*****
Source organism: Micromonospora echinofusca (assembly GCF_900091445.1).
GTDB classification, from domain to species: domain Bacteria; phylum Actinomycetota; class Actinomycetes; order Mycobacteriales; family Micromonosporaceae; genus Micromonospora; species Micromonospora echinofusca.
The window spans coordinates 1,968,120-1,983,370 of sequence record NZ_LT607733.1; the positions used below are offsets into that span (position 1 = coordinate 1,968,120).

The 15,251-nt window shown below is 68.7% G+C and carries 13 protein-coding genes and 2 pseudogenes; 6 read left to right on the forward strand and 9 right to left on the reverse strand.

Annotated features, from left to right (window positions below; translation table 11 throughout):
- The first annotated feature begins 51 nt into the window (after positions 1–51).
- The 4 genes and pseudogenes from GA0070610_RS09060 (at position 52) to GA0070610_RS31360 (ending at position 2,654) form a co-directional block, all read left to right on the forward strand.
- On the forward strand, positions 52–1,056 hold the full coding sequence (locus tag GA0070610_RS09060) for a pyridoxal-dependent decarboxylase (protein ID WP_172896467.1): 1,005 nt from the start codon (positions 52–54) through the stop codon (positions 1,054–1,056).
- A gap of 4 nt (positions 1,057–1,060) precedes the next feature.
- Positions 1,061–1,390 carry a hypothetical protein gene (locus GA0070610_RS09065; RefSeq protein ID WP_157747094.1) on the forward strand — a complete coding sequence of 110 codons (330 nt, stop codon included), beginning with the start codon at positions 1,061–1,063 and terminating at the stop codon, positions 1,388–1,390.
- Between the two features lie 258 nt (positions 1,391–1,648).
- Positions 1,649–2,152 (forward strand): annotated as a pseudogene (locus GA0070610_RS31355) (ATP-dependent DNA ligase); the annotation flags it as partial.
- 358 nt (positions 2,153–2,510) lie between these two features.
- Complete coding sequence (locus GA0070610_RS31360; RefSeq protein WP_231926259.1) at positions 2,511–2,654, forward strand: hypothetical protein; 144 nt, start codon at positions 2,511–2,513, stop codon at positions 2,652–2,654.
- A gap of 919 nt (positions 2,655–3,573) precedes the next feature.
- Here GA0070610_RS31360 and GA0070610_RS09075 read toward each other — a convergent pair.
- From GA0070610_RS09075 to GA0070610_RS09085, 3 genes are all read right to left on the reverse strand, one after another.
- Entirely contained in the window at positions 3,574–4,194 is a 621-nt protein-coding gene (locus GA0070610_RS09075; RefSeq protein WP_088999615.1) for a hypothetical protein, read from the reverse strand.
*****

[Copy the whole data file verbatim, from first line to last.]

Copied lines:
Source organism: Micromonospora echinofusca (assembly GCF_900091445.1).
GTDB classification, from domain to species: domain Bacteria; phylum Actinomycetota; class Actinomycetes; order Mycobacteriales; family Micromonosporaceae; genus Micromonospora; species Micromonospora echinofusca.
The window spans coordinates 1,968,120-1,983,370 of sequence record NZ_LT607733.1; the positions used below are offsets into that span (position 1 = coordinate 1,968,120).

The 15,251-nt window shown below is 68.7% G+C and carries 13 protein-coding genes and 2 pseudogenes; 6 read left to right on the forward strand and 9 right to left on the reverse strand.

Annotated features, from left to right (window positions below; translation table 11 throughout):
- The first annotated feature begins 51 nt into the window (after positions 1–51).
- The 4 genes and pseudogenes from GA0070610_RS09060 (at position 52) to GA0070610_RS31360 (ending at position 2,654) form a co-directional block, all read left to right on the forward strand.
- On the forward strand, positions 52–1,056 hold the full coding sequence (locus tag GA0070610_RS09060) for a pyridoxal-dependent decarboxylase (protein ID WP_172896467.1): 1,005 nt from the start codon (positions 52–54) through the stop codon (positions 1,054–1,056).
- A gap of 4 nt (positions 1,057–1,060) precedes the next feature.
- Positions 1,061–1,390 carry a hypothetical protein gene (locus GA0070610_RS09065; RefSeq protein ID WP_157747094.1) on the forward strand — a complete coding sequence of 110 codons (330 nt, stop codon included), beginning with the start codon at positions 1,061–1,063 and terminating at the stop codon, positions 1,388–1,390.
- Between the two features lie 258 nt (positions 1,391–1,648).
- Positions 1,649–2,152 (forward strand): annotated as a pseudogene (locus GA0070610_RS31355) (ATP-dependent DNA ligase); the annotation flags it as partial.
- 358 nt (positions 2,153–2,510) lie between these two features.
- Complete coding sequence (locus GA0070610_RS31360; RefSeq protein WP_231926259.1) at positions 2,511–2,654, forward strand: hypothetical protein; 144 nt, start codon at positions 2,511–2,513, stop codon at positions 2,652–2,654.
- A gap of 919 nt (positions 2,655–3,573) precedes the next feature.
- Here GA0070610_RS31360 and GA0070610_RS09075 read toward each other — a convergent pair.
- From GA0070610_RS09075 to GA0070610_RS09085, 3 genes are all read right to left on the reverse strand, one after another.
- Entirely contained in the window at positions 3,574–4,194 is a 621-nt protein-coding gene (locus GA0070610_RS09075; RefSeq protein WP_088999615.1) for a hypothetical protein, read from the reverse strand.